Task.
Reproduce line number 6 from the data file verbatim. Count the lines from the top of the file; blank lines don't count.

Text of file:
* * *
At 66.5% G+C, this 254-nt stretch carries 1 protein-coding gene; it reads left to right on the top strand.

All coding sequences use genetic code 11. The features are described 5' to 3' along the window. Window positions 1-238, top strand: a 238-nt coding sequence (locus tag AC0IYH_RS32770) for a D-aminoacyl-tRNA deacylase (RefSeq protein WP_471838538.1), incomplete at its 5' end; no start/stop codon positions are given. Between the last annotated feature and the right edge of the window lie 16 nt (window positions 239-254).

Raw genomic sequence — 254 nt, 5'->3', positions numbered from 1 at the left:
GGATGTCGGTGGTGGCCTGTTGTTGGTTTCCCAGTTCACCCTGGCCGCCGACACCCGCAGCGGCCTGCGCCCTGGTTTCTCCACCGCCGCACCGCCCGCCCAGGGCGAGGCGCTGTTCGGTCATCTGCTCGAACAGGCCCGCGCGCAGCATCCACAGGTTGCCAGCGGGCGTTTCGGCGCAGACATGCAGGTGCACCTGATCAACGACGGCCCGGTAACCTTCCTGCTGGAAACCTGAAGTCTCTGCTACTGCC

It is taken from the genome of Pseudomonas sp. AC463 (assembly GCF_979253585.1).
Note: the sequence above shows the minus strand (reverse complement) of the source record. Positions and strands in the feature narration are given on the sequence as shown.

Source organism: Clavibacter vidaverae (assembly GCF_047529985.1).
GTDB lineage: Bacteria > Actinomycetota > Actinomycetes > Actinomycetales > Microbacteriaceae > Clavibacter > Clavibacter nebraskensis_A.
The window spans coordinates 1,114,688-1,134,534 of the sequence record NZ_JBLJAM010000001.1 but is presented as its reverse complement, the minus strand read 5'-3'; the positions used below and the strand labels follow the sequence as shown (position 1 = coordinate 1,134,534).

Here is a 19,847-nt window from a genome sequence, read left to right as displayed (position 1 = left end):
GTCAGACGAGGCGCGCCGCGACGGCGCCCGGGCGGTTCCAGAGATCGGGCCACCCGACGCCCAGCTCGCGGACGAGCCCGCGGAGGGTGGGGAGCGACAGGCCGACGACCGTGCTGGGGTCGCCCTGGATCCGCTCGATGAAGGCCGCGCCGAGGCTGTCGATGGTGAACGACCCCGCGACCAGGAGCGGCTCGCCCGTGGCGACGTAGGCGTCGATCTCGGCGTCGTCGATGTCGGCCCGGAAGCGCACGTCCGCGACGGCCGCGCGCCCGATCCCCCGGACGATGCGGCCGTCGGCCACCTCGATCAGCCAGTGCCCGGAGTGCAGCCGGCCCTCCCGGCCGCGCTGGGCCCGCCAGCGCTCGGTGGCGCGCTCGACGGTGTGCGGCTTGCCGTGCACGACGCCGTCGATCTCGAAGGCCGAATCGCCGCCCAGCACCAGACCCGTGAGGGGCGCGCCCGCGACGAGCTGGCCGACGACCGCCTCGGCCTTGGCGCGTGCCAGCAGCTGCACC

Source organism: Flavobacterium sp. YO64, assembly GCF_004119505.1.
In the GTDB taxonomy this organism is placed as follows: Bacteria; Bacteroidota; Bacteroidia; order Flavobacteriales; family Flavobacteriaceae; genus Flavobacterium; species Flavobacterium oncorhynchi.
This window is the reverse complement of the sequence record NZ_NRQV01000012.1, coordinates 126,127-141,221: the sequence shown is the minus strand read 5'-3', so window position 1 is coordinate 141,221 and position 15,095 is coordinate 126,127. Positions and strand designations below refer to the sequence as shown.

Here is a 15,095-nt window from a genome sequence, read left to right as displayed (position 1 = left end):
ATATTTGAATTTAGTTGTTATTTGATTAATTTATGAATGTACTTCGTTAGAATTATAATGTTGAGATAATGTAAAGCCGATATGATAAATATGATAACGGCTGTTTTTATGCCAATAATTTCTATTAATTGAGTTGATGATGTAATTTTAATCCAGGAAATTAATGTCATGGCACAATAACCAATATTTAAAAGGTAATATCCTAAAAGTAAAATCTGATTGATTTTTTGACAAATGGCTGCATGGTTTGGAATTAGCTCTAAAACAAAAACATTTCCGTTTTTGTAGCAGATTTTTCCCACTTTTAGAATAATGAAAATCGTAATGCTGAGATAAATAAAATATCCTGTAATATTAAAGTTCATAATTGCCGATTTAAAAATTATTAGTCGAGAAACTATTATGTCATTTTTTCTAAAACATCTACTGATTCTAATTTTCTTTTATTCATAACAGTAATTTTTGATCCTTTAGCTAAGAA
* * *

Note: the sequence above shows the minus strand (reverse complement) of the source record. Positions and strands in the feature narration are given on the sequence as shown.